Difference between revisions of "2015 AMC 12B Problems/Problem 17"

(Solution)
m (Solution 2.5)
(9 intermediate revisions by 4 users not shown)
Line 1: Line 1:
 
==Problem==
 
==Problem==
An unfair coin lands on heads with a probability of <math>\tfrac{1}{4}</math>. When tossed <math>n</math> times, the probability of exactly two heads is the same as the probability of exactly three heads. What is the value of <math>n</math> ?
+
An unfair coin lands on heads with a probability of <math>\tfrac{1}{4}</math>. When tossed <math>n>1</math> times, the probability of exactly two heads is the same as the probability of exactly three heads. What is the value of <math>n</math>?
  
 
<math>\textbf{(A)}\; 5 \qquad\textbf{(B)}\; 8 \qquad\textbf{(C)}\; 10 \qquad\textbf{(D)}\; 11 \qquad\textbf{(E)}\; 13</math>
 
<math>\textbf{(A)}\; 5 \qquad\textbf{(B)}\; 8 \qquad\textbf{(C)}\; 10 \qquad\textbf{(D)}\; 11 \qquad\textbf{(E)}\; 13</math>
Line 24: Line 24:
  
 
<cmath>n = \fbox{\textbf{(D)}\; 11}</cmath>
 
<cmath>n = \fbox{\textbf{(D)}\; 11}</cmath>
 +
 +
 +
Note: the original problem did not specify <math>n>1</math>, so <math>n=1</math> was a solution, but this was fixed in the Wiki problem text so that the answer would make sense. [[User:Adihaya|— @adihaya]] ([[User talk:Adihaya|talk]]) 15:23, 19 February 2016 (EST)
 +
 +
==Solution 2==
 +
 +
Bash it out with the answer choices! (not really a rigorous solution)
 +
 +
==Solution 2.5==
 +
 +
In order to test the answer choices efficiently, realize that the probability <math>n</math> flips yielding two heads is of the form:
 +
 +
<math>\dbinom{n}{2}{\left(\frac{1}{4} \cdot \frac{1}{4}\right)}{\left(\frac{3}{4} \cdot \frac{3}{4} \cdot \frac{3}{4} \ldots \right)} = \dbinom{n}{2}{\left(\frac{3^{n-2}}{4^n}\right)}</math>
 +
 +
Similarly, the form for the probability of three heads is:
 +
 +
<math>\dbinom{n}{3}{\left(\frac{3^{n-3}}{4^n}\right)}</math>.
 +
 +
The probability of getting three heads (comapred to the probability of getting two) from <math>n</math> flips is missing a factor of <math>3</math> in the numerator. Thus, we need <math>\dbinom{n}{3}</math> to add a factor of <math>3</math> to the numerator of the probability of getting three heads.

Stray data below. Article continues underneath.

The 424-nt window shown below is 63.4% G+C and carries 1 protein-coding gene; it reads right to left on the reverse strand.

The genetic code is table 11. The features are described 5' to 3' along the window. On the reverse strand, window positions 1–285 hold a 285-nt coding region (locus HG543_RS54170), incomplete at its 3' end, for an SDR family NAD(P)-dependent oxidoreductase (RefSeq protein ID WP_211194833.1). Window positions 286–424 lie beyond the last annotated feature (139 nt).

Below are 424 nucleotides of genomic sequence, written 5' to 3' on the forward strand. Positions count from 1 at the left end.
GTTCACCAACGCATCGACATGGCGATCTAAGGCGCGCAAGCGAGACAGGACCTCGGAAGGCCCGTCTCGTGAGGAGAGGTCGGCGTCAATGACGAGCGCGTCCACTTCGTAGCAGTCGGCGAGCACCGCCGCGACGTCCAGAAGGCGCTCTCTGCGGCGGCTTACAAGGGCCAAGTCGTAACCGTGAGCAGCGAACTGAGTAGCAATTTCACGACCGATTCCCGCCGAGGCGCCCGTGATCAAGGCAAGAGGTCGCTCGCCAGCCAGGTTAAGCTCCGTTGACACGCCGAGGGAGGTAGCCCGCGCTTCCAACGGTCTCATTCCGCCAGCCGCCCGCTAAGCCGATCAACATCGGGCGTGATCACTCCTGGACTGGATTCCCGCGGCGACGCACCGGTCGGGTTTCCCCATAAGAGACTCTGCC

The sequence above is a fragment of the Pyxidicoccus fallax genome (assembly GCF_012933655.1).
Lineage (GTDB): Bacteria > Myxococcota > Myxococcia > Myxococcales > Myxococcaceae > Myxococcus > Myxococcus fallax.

+
Our testing equation becomes
 +
 +
<cmath>\dbinom{n}{2} \times 3 = \dbinom{n}{3}</cmath>
 +
 +
since after factoring out the <math>3</math> from <math>\dbinom{n}{3}</math>, the remaining factorizations should be equal.
 +
 +
The only answer choice satisfying this condition is <math>\fbox{\textbf{(D)}\;11}</math>.
 +
 +
-Solution by Joeya
  
 
==See Also==
 
==See Also==
 
{{AMC12 box|year=2015|ab=B|num-a=18|num-b=16}}
 
{{AMC12 box|year=2015|ab=B|num-a=18|num-b=16}}
 
{{MAA Notice}}
 
{{MAA Notice}}

Revision as of 14:32, 11 January 2021

Problem

An unfair coin lands on heads with a probability of $\tfrac{1}{4}$. When tossed $n>1$ times, the probability of exactly two heads is the same as the probability of exactly three heads. What is the value of $n$?

$\textbf{(A)}\; 5 \qquad\textbf{(B)}\; 8 \qquad\textbf{(C)}\; 10 \qquad\textbf{(D)}\; 11 \qquad\textbf{(E)}\; 13$

Solution

When tossed $n$ times, the probability of getting exactly 2 heads and the rest tails is

\[\dbinom{n}{2} {\left( \frac{1}{4} \right)}^2 {\left( \frac{3}{4} \right) }^{n-2}.\]

Similarly, the probability of getting exactly 3 heads is

\[\dbinom{n}{3}{\left( \frac{1}{4} \right)}^3 {\left( \frac{3}{4} \right) }^{n-3}.\]

Now set the two probabilities equal to each other and solve for $n$:

\[\dbinom{n}{2}{\left( \frac{1}{4} \right)}^2 {\left( \frac{3}{4} \right) }^{n-2}=\dbinom{n}{3}{\left( \frac{1}{4} \right)}^3 {\left( \frac{3}{4} \right) }^{n-3}\]

\[\frac{n(n-1)}{2!} \cdot \frac{3}{4} = \frac{n(n-1)(n-2)}{3!}  \cdot \frac{1}{4}\]

\[3 = \frac{n-2}{3}\]

\[n-2 = 9\]

\[n = \fbox{\textbf{(D)}\; 11}\]


Note: the original problem did not specify $n>1$, so $n=1$ was a solution, but this was fixed in the Wiki problem text so that the answer would make sense. — @adihaya (talk) 15:23, 19 February 2016 (EST)

Solution 2

Bash it out with the answer choices! (not really a rigorous solution)

Solution 2.5

In order to test the answer choices efficiently, realize that the probability $n$ flips yielding two heads is of the form:

$\dbinom{n}{2}{\left(\frac{1}{4} \cdot \frac{1}{4}\right)}{\left(\frac{3}{4} \cdot \frac{3}{4} \cdot \frac{3}{4} \ldots \right)} = \dbinom{n}{2}{\left(\frac{3^{n-2}}{4^n}\right)}$

Similarly, the form for the probability of three heads is:

$\dbinom{n}{3}{\left(\frac{3^{n-3}}{4^n}\right)}$.

The probability of getting three heads (comapred to the probability of getting two) from $n$ flips is missing a factor of $3$ in the numerator. Thus, we need $\dbinom{n}{3}$ to add a factor of $3$ to the numerator of the probability of getting three heads. Our testing equation becomes

\[\dbinom{n}{2} \times 3 = \dbinom{n}{3}\]

since after factoring out the $3$ from $\dbinom{n}{3}$, the remaining factorizations should be equal.

The only answer choice satisfying this condition is $\fbox{\textbf{(D)}\;11}$.

-Solution by Joeya

See Also

2015 AMC 12B (ProblemsAnswer KeyResources)
Preceded by
Problem 16
Followed by
Problem 18
1 2 3 4 5 6 7 8 9 10 11 12 13 14 15 16 17 18 19 20 21 22 23 24 25
All AMC 12 Problems and Solutions

The problems on this page are copyrighted by the Mathematical Association of America's American Mathematics Competitions. AMC logo.png

Invalid username
Login to AoPS